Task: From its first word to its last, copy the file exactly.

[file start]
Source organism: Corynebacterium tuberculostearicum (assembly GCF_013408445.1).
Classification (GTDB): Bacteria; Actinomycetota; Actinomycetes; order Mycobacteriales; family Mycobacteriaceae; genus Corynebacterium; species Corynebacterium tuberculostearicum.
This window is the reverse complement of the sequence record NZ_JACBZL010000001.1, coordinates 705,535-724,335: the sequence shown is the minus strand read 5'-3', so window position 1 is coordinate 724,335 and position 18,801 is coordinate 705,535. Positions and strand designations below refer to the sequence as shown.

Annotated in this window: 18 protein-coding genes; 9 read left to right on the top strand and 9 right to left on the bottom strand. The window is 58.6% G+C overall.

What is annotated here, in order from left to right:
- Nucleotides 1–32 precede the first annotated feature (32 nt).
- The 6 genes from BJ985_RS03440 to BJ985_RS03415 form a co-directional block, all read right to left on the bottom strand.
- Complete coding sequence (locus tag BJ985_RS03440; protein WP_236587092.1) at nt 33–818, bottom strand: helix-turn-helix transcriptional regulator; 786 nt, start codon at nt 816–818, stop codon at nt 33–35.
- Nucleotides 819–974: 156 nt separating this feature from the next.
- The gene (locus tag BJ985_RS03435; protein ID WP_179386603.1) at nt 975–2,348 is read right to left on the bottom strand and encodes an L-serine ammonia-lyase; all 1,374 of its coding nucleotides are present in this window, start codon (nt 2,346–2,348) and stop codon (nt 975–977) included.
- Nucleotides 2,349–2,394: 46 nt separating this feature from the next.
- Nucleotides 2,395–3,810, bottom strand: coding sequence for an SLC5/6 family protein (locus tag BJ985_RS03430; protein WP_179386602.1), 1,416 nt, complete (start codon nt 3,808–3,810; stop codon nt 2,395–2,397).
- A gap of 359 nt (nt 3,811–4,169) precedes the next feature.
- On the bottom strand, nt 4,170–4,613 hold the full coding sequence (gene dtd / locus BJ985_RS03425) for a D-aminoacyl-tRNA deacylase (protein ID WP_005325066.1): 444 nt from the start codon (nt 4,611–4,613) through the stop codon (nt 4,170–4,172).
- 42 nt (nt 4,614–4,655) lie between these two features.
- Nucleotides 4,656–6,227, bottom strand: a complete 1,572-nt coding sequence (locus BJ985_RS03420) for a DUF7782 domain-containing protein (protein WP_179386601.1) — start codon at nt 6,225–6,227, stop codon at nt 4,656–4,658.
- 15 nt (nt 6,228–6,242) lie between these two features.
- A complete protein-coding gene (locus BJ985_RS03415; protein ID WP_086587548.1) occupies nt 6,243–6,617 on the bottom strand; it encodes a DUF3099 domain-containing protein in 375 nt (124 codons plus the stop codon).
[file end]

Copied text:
Source organism: Corynebacterium tuberculostearicum (assembly GCF_013408445.1).
Classification (GTDB): Bacteria; Actinomycetota; Actinomycetes; order Mycobacteriales; family Mycobacteriaceae; genus Corynebacterium; species Corynebacterium tuberculostearicum.
This window is the reverse complement of the sequence record NZ_JACBZL010000001.1, coordinates 705,535-724,335: the sequence shown is the minus strand read 5'-3', so window position 1 is coordinate 724,335 and position 18,801 is coordinate 705,535. Positions and strand designations below refer to the sequence as shown.

Annotated in this window: 18 protein-coding genes; 9 read left to right on the top strand and 9 right to left on the bottom strand. The window is 58.6% G+C overall.

What is annotated here, in order from left to right:
- Nucleotides 1–32 precede the first annotated feature (32 nt).
- The 6 genes from BJ985_RS03440 to BJ985_RS03415 form a co-directional block, all read right to left on the bottom strand.
- Complete coding sequence (locus tag BJ985_RS03440; protein WP_236587092.1) at nt 33–818, bottom strand: helix-turn-helix transcriptional regulator; 786 nt, start codon at nt 816–818, stop codon at nt 33–35.
- Nucleotides 819–974: 156 nt separating this feature from the next.
- The gene (locus tag BJ985_RS03435; protein ID WP_179386603.1) at nt 975–2,348 is read right to left on the bottom strand and encodes an L-serine ammonia-lyase; all 1,374 of its coding nucleotides are present in this window, start codon (nt 2,346–2,348) and stop codon (nt 975–977) included.
- Nucleotides 2,349–2,394: 46 nt separating this feature from the next.
- Nucleotides 2,395–3,810, bottom strand: coding sequence for an SLC5/6 family protein (locus tag BJ985_RS03430; protein WP_179386602.1), 1,416 nt, complete (start codon nt 3,808–3,810; stop codon nt 2,395–2,397).
- A gap of 359 nt (nt 3,811–4,169) precedes the next feature.
- On the bottom strand, nt 4,170–4,613 hold the full coding sequence (gene dtd / locus BJ985_RS03425) for a D-aminoacyl-tRNA deacylase (protein ID WP_005325066.1): 444 nt from the start codon (nt 4,611–4,613) through the stop codon (nt 4,170–4,172).
- 42 nt (nt 4,614–4,655) lie between these two features.
- Nucleotides 4,656–6,227, bottom strand: a complete 1,572-nt coding sequence (locus BJ985_RS03420) for a DUF7782 domain-containing protein (protein WP_179386601.1) — start codon at nt 6,225–6,227, stop codon at nt 4,656–4,658.
- 15 nt (nt 6,228–6,242) lie between these two features.
- A complete protein-coding gene (locus BJ985_RS03415; protein ID WP_086587548.1) occupies nt 6,243–6,617 on the bottom strand; it encodes a DUF3099 domain-containing protein in 375 nt (124 codons plus the stop codon).